Wednesday, October 7, 2009

To collect is to gaze into the future




Here let me give praise to collectors. This is the room of the strange little man who effectively ensured that the extraordinarily beautiful building of the Elms survived. (The Elms is the old Mission Station in Tauranga.) His name was Duff Maxwell and I understand he worked as a nightwatchman. I could be wrong, but I imagine the Elms by the 1950s had become decayed - probably magnificently decayed, its paint rough, the garden wonderfully overgrown. (In fact the garden still bears remnants of the magic sovereignty of Duff Maxwell) There are exotic palms he planted. But it was he who occupied the house, loved its walls and floors and ceilings - its secrets, the whispering voices that come out at night, at 4am in the morning. It was here in the 1860s the British officers dined before going off to die at the disastrous and foolhardy Battle of Gate Pa. It was here where Maori wounded were brought the next day, many to die. It was here where the missionaries came, clustered, prayed and probably felt degrees of failure, joy and sorrow.

But in the 1950s and 1960s these would have been just the faintest echo and of little interest to anyone - except a strange obsessive collector like Maxwell. A man out of his time, in the wrong time: the past which is also a future invisible to everyone around him.


That is why I love this room. His bedroom. The narrow bed of an old time bachelor. The beautiful arrangement of objects on the wall - like musical notes. in an imaginary sonata.  He slept in this chamber of memory. I especially love the slim bed - the bed of an obsessive.


The guide said to me they asked kaumatua to come to look at the objects which should ‘by rights’ be returned to the people who gave them as a koha. But the kaumatua on seeing the room - and recognising certain objects - said, no, this room is the right resting place for them. The right waka, one might say.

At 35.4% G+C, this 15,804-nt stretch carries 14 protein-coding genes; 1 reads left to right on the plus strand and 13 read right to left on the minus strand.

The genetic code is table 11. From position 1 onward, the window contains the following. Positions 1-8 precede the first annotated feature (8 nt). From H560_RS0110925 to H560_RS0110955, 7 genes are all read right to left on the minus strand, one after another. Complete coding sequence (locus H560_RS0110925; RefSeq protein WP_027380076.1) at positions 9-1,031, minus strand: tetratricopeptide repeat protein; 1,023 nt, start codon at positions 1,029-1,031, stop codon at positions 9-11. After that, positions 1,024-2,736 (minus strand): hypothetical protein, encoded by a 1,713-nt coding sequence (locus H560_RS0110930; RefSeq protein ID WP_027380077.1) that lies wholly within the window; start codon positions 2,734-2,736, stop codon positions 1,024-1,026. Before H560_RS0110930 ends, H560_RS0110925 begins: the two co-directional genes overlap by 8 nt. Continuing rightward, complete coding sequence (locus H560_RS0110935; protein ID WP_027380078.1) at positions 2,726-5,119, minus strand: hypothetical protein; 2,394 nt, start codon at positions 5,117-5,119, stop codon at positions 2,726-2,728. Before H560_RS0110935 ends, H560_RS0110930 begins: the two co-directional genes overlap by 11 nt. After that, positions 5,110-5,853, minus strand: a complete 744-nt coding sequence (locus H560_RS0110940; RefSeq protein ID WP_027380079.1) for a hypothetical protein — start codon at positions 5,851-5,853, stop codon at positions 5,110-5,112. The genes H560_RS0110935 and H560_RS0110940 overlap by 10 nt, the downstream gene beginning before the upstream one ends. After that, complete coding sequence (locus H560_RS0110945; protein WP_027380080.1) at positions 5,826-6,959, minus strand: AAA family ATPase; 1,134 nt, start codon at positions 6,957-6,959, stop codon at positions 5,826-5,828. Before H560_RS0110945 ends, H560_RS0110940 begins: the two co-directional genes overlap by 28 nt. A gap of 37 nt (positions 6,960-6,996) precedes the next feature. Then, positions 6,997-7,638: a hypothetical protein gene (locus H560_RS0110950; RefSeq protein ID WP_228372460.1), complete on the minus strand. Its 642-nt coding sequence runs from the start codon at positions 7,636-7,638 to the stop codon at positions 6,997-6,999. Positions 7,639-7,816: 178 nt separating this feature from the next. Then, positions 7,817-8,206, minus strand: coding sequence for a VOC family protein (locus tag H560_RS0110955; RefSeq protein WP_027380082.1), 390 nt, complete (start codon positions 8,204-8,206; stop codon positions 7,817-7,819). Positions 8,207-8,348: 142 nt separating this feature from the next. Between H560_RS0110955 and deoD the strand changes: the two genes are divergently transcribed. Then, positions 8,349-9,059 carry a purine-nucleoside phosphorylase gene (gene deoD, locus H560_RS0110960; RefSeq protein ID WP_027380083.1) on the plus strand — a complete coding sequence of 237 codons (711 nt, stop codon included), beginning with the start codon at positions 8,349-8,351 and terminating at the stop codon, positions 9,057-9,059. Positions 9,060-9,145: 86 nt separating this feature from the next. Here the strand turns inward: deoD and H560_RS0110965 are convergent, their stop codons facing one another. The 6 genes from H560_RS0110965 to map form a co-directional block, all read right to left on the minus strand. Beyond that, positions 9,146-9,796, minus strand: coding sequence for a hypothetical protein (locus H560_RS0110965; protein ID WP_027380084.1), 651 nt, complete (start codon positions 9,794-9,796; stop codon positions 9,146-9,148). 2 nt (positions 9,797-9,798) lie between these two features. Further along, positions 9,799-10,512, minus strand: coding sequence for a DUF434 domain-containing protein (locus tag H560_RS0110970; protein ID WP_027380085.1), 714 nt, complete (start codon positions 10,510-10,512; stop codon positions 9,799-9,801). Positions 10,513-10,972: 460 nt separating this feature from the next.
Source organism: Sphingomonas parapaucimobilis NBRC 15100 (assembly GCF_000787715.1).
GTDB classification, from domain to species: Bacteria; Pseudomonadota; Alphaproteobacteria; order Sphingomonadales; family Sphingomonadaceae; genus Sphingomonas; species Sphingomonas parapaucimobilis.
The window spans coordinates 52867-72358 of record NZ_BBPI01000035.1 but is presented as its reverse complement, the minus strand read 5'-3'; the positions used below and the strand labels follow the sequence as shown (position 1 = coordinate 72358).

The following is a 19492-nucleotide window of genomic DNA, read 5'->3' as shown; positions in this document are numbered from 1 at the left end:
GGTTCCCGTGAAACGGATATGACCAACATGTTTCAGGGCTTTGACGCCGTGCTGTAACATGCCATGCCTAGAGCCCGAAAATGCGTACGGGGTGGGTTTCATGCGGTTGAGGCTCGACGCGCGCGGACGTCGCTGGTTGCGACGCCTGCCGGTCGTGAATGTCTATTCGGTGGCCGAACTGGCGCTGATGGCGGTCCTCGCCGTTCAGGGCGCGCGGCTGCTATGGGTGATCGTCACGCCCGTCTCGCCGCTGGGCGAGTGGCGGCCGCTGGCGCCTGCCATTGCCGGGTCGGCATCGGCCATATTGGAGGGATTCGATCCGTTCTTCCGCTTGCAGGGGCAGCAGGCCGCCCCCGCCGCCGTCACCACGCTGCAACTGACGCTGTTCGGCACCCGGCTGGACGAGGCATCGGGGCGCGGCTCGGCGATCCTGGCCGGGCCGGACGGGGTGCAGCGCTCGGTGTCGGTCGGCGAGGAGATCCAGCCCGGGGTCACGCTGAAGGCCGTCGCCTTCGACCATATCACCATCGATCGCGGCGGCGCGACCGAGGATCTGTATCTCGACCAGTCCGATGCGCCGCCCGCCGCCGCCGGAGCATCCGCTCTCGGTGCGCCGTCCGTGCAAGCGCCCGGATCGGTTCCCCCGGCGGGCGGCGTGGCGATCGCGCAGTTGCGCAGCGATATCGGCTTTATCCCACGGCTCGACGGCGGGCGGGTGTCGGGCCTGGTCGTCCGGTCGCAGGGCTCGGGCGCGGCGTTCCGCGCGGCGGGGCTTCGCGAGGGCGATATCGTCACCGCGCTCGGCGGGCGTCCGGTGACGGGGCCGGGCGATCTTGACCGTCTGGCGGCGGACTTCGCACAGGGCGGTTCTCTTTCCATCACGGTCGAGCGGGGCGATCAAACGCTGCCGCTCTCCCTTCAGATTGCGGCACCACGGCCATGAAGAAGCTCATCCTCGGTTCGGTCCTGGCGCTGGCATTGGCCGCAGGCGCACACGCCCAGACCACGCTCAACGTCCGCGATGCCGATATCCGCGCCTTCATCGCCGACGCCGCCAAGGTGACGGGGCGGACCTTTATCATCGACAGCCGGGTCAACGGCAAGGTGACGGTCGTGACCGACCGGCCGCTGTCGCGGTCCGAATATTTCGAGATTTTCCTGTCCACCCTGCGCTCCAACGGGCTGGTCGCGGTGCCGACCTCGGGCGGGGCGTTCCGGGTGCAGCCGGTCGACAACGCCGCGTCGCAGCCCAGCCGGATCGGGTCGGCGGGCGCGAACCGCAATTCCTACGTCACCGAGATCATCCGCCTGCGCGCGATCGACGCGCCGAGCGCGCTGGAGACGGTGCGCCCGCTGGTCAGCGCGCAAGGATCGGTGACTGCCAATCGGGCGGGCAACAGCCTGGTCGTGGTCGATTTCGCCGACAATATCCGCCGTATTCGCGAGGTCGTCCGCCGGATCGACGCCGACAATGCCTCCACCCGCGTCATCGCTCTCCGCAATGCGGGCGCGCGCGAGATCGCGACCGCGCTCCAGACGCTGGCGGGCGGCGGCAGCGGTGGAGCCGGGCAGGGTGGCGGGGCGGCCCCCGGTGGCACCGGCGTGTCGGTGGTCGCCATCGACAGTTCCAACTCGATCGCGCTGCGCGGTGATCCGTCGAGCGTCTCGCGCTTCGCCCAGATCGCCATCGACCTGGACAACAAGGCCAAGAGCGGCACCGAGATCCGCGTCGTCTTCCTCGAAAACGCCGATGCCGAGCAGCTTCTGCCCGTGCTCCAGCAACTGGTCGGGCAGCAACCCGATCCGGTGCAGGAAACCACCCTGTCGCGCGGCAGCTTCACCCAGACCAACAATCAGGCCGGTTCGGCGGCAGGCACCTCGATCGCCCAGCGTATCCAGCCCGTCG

I loved the neat line of National Geographic stored over the doorway on a special shelf built to contain his collection.


What a beautiful nest for the dreaming sleeper. 


And it is to eccentrics like this that wonderful, apparently archaic, apparently useless taonga like this building, this site, are carried into the future. So I see this room as the insides of a cabin. The interior of a waka. A great cubby. And this too is coursing its way home on the dreaming sea.

8 comments:

  1. Some comments on your piece about Duff Maxwell and The Elms

    Duff Maxwell was by no means a little man, and to those who knew him certainly not strange – passionate about The Elms, yes, but I don’t think that makes him strange.

    Duff had various jobs at different times, including running a honey business. He worked as a night watchman in order to be able to work around the property during the day, and show visitors around.

    The mission house may have been in need of some repairs, but I think to call it magnificently decayed is taking it too far!

    The Maori were not brought here, but to the mission institute, situated where the old Post office now stands. This had been taken over by the military for a commissary. After the battles of Gate Pa and Te Ranga it was used as a hospital.

    Duff was not a bachelor. He was married with three children. His wife lived at The Elms with him.

    Jinty Rorke
    Director, The Elms Foundation

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  2. Jinty, thanks for these clarifications. I had driven from Napier to Tauranga and the main road from Rotorua was closed - I knew the Elms was open for only two hours on the day I was there. So I rushed into the place and this haste might account for some of the mistakes.

    But overall I was trying to praise Duff Maxwell and say that 'eccentrics' like him help save the world.

    I must also confess I was taken in by the slim single bed. Perhaps a refuge for the married father of three?

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